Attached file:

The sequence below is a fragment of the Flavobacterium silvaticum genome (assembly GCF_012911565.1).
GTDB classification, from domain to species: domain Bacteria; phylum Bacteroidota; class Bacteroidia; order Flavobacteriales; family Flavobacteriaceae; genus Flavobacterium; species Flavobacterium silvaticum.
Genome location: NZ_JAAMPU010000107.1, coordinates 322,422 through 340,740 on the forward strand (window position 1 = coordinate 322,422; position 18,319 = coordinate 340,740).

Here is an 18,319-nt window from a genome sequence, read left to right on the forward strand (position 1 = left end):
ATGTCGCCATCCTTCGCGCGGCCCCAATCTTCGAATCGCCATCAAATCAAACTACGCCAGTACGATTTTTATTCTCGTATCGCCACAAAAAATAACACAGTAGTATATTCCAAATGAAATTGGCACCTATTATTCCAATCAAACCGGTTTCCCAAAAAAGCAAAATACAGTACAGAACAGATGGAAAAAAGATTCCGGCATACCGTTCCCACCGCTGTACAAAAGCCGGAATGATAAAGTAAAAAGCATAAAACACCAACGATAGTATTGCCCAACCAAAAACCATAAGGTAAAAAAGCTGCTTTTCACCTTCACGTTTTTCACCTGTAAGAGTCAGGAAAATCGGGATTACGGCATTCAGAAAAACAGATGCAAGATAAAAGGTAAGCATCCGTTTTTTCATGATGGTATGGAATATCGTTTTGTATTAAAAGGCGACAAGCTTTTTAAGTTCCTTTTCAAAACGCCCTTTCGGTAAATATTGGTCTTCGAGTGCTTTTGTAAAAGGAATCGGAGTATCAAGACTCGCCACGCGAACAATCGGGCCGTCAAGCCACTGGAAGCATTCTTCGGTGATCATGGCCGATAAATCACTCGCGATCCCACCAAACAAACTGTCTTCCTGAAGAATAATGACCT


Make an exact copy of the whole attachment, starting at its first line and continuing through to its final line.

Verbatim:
The sequence below is a fragment of the Flavobacterium silvaticum genome (assembly GCF_012911565.1).
GTDB classification, from domain to species: domain Bacteria; phylum Bacteroidota; class Bacteroidia; order Flavobacteriales; family Flavobacteriaceae; genus Flavobacterium; species Flavobacterium silvaticum.
Genome location: NZ_JAAMPU010000107.1, coordinates 322,422 through 340,740 on the forward strand (window position 1 = coordinate 322,422; position 18,319 = coordinate 340,740).

Here is an 18,319-nt window from a genome sequence, read left to right on the forward strand (position 1 = left end):
ATGTCGCCATCCTTCGCGCGGCCCCAATCTTCGAATCGCCATCAAATCAAACTACGCCAGTACGATTTTTATTCTCGTATCGCCACAAAAAATAACACAGTAGTATATTCCAAATGAAATTGGCACCTATTATTCCAATCAAACCGGTTTCCCAAAAAAGCAAAATACAGTACAGAACAGATGGAAAAAAGATTCCGGCATACCGTTCCCACCGCTGTACAAAAGCCGGAATGATAAAGTAAAAAGCATAAAACACCAACGATAGTATTGCCCAACCAAAAACCATAAGGTAAAAAAGCTGCTTTTCACCTTCACGTTTTTCACCTGTAAGAGTCAGGAAAATCGGGATTACGGCATTCAGAAAAACAGATGCAAGATAAAAGGTAAGCATCCGTTTTTTCATGATGGTATGGAATATCGTTTTGTATTAAAAGGCGACAAGCTTTTTAAGTTCCTTTTCAAAACGCCCTTTCGGTAAATATTGGTCTTCGAGTGCTTTTGTAAAAGGAATCGGAGTATCAAGACTCGCCACGCGAACAATCGGGCCGTCAAGCCACTGGAAGCATTCTTCGGTGATCATGGCCGATAAATCACTCGCGATCCCACCAAACAAACTGTCTTCCTGAAGAATAATGACCT